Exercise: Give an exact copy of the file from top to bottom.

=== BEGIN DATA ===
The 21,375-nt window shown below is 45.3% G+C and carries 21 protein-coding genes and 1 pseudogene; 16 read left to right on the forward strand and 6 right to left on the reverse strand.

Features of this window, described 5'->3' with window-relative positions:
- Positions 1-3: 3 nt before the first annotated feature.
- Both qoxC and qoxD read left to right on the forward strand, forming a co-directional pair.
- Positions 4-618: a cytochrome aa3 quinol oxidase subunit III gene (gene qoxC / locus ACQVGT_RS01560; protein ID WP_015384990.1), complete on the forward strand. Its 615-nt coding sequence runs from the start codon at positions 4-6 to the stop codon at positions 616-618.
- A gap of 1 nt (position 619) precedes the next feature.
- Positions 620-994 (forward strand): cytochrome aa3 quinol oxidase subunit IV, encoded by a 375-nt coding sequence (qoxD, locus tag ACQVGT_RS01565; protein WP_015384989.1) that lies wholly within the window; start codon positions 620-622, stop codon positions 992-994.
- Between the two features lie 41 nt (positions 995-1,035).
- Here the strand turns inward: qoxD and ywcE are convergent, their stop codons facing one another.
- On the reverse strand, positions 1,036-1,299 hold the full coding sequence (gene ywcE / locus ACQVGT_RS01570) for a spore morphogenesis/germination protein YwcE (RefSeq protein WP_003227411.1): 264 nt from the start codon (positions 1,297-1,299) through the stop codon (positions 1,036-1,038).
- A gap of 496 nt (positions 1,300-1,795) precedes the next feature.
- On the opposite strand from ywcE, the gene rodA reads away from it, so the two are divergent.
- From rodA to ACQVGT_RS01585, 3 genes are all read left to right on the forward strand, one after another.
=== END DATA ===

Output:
The 21,375-nt window shown below is 45.3% G+C and carries 21 protein-coding genes and 1 pseudogene; 16 read left to right on the forward strand and 6 right to left on the reverse strand.

Features of this window, described 5'->3' with window-relative positions:
- Positions 1-3: 3 nt before the first annotated feature.
- Both qoxC and qoxD read left to right on the forward strand, forming a co-directional pair.
- Positions 4-618: a cytochrome aa3 quinol oxidase subunit III gene (gene qoxC / locus ACQVGT_RS01560; protein ID WP_015384990.1), complete on the forward strand. Its 615-nt coding sequence runs from the start codon at positions 4-6 to the stop codon at positions 616-618.
- A gap of 1 nt (position 619) precedes the next feature.
- Positions 620-994 (forward strand): cytochrome aa3 quinol oxidase subunit IV, encoded by a 375-nt coding sequence (qoxD, locus tag ACQVGT_RS01565; protein WP_015384989.1) that lies wholly within the window; start codon positions 620-622, stop codon positions 992-994.
- Between the two features lie 41 nt (positions 995-1,035).
- Here the strand turns inward: qoxD and ywcE are convergent, their stop codons facing one another.
- On the reverse strand, positions 1,036-1,299 hold the full coding sequence (gene ywcE / locus ACQVGT_RS01570) for a spore morphogenesis/germination protein YwcE (RefSeq protein WP_003227411.1): 264 nt from the start codon (positions 1,297-1,299) through the stop codon (positions 1,036-1,038).
- A gap of 496 nt (positions 1,300-1,795) precedes the next feature.
- On the opposite strand from ywcE, the gene rodA reads away from it, so the two are divergent.
- From rodA to ACQVGT_RS01585, 3 genes are all read left to right on the forward strand, one after another.